The Kids Are Alright

One lesson we continue to learn with regard to social media is that what was normal yesterday is old-fashioned today, and from where one stands today, it’s hard to picture what will come tomorrow. It’s easy to forget that email and the web have had mainstream users for only about a generation. Remember MySpace? Remember when Facebook was “in” until everyone migrated to Instagram and then Snapchat and then………

At the same time that all of these social media transformations have inundated us, if we visited schools, colleges, and universities, we would still not see that many changes. John Dewey was 92 when he died in 1952. But the American university classroom in the year he was born, the year he died, and today is not that different. Sure, there’s electricity and smartboards and other cool gadgets—just like we thought in 1952 when overhead projectors became ubiquitous in America’s classrooms. The basic structure didn’t change, however. We still had—and have—the sage on the stage lecturing to hundreds and the Socratic seminar with a handful.

Steve Weiland’s cautions in our book ring true. Social media is not creating a revolution in America’s classrooms, and we ought to get over the prophets who claim a revolution in learning is right around the corner. It’s not.

What we’ve learned from our book, however, is that access to higher education, and graduating with the training that can lead to employment, is more important than ever. How administrators, faculty, staff, and students respond to games and social media is one key ingredient that facilitates learning and engagement. The key word here is “facilitates.” People still matter. Robots are not going to replace teachers. Students still need one another and a professor to help them in their quest for learning. The problem-solving of today, however, is not simply done by putting pen to paper. As Jenkins, Kahn, and Gee note in their chapters, intergenerational learning and shared learning can be significantly facilitated by the array of games and social interactions we all can have on the web. The distinction between formal and informal learning gets lessened, and the definition of a class gets changed.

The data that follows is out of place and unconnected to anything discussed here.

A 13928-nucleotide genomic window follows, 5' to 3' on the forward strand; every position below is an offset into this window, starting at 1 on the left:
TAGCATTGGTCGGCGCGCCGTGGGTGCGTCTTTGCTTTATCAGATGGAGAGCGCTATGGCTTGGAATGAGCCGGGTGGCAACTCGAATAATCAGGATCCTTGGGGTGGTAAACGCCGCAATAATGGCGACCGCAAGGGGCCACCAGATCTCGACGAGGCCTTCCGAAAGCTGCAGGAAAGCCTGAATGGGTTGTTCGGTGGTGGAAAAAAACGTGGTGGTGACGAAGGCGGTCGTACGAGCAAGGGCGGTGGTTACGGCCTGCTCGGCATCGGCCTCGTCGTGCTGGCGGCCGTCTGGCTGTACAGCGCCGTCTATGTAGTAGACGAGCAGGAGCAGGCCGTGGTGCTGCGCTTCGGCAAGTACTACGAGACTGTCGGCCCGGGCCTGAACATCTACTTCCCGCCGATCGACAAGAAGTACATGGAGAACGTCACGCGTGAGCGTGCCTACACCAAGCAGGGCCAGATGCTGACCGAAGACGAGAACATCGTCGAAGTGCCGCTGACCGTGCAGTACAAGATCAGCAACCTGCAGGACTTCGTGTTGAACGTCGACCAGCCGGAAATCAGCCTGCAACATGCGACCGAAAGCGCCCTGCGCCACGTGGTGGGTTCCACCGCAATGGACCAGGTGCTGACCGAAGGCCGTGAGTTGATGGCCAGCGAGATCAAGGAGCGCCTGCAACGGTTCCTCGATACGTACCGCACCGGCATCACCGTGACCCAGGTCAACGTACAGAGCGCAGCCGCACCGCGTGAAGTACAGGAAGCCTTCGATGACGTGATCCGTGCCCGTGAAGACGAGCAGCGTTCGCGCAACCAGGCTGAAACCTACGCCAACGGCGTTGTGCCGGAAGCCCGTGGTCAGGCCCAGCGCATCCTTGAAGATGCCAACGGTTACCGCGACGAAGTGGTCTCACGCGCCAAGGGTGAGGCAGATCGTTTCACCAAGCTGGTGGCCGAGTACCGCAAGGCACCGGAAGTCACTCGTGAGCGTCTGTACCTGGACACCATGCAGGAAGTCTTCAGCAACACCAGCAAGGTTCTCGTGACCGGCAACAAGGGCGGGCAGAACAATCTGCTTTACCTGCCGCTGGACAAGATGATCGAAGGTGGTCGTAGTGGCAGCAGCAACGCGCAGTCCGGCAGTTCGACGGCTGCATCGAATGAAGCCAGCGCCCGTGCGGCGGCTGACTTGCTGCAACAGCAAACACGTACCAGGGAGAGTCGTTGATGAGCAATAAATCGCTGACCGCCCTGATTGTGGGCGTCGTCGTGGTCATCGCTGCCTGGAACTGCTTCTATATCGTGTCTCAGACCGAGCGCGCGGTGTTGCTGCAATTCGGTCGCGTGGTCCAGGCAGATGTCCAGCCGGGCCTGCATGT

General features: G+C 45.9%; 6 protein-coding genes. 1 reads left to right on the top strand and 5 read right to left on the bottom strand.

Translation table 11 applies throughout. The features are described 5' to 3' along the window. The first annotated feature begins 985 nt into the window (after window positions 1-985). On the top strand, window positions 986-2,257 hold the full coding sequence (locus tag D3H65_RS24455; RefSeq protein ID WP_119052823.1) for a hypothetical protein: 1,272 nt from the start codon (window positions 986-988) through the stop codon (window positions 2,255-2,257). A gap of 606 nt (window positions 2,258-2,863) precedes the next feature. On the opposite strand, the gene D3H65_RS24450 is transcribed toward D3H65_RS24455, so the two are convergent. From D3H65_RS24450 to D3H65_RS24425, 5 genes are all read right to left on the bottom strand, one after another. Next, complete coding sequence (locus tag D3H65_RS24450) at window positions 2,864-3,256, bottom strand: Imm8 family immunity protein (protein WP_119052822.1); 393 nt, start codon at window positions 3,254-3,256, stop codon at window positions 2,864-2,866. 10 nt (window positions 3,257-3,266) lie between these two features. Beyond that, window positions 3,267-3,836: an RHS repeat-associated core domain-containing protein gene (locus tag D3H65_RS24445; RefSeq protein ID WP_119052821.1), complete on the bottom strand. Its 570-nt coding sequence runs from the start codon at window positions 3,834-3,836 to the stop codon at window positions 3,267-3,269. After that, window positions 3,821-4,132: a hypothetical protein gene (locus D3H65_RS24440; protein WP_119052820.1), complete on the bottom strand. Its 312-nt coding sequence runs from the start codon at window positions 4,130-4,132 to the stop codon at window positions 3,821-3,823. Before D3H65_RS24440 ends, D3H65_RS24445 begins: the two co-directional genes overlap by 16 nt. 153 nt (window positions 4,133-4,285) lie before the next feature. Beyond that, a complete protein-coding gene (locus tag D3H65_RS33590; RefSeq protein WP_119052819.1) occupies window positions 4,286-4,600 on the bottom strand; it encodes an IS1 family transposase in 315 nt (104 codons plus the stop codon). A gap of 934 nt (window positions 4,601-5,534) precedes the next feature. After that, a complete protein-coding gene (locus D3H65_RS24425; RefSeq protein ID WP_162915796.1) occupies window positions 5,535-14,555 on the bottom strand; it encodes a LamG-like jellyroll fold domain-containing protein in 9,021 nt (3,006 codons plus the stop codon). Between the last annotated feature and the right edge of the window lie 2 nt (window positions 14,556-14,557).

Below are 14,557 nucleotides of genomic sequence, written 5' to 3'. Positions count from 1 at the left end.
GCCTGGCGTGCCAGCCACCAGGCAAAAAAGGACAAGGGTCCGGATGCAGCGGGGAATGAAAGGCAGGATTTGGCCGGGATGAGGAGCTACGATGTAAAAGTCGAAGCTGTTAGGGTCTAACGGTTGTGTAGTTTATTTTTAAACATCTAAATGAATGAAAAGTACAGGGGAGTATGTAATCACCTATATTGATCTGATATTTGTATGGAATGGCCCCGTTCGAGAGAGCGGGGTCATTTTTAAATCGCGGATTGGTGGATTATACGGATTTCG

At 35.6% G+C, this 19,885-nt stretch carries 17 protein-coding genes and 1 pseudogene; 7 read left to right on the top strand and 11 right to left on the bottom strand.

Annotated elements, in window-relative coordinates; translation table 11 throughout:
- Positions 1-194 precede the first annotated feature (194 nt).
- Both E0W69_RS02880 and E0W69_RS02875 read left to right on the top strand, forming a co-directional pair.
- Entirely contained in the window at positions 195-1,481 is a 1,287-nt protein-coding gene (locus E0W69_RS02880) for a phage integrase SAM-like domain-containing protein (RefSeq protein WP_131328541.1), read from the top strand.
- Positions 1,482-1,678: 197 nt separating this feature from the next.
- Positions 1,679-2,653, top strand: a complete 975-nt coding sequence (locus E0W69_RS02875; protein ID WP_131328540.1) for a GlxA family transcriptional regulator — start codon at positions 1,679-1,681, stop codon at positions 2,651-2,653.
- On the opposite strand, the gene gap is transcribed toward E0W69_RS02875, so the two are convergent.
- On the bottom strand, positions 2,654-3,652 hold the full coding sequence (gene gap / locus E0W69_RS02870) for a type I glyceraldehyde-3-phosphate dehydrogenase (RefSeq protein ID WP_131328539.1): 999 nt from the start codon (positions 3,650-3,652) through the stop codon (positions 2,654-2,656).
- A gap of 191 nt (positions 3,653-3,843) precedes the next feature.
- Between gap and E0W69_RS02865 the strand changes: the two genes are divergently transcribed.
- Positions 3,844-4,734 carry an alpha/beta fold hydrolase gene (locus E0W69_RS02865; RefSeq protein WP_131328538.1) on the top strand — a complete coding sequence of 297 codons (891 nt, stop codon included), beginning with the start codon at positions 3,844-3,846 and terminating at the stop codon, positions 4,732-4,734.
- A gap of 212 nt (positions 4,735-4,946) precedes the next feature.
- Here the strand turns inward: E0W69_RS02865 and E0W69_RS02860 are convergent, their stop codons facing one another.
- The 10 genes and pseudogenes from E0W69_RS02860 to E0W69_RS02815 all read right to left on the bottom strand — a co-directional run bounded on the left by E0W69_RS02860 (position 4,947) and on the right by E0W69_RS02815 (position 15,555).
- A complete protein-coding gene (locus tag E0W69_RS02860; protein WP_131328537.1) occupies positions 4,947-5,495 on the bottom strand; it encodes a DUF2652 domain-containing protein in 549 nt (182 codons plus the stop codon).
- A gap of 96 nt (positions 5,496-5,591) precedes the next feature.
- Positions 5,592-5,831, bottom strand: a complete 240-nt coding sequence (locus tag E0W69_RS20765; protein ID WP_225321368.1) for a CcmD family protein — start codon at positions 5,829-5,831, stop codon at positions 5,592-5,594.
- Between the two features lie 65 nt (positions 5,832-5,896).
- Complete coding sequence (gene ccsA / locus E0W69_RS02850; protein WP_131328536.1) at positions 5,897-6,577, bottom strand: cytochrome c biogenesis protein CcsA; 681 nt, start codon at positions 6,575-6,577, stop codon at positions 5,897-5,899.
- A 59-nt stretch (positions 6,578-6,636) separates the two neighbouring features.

All of these changes are exciting challenges. We’re not expecting a revolution, and our book is not a “recipe for [internet] radicals.” But it’s facetious to think that everything is standing still and tomorrow will be predicated entirely on yesterday’s lessons. Instead, based on what we learned from the book, these three lessons are key:

  1. Employed strategically, gameplay and technology have the potential to meaningfully engage learners in ways that resonate with youth culture.
  2. One size does not fit all—the context of game and technology use matters. Universities are well-served by taking a holistic look at how game-based interventions best interface with their students in formal and informal environments.
  3. Evaluation matters. Far too often, educational institutions implement technology tools without thoughtful reflection and assessment of how the tools work, for whom, and under what conditions.

 

William G. Tierney is the Wilbur Kieffer Professor of Higher Education and co-director of the Pullias Center for Higher Education at the University of Southern California. Zoë B. Corwin is an associate professor of research at the Pullias Center. Their book, Postsecondary Play: The Role of Games and Social Media in Higher Education, co-edited with Tracy Fullerton and Gisele Ragusa, is now available in paperback.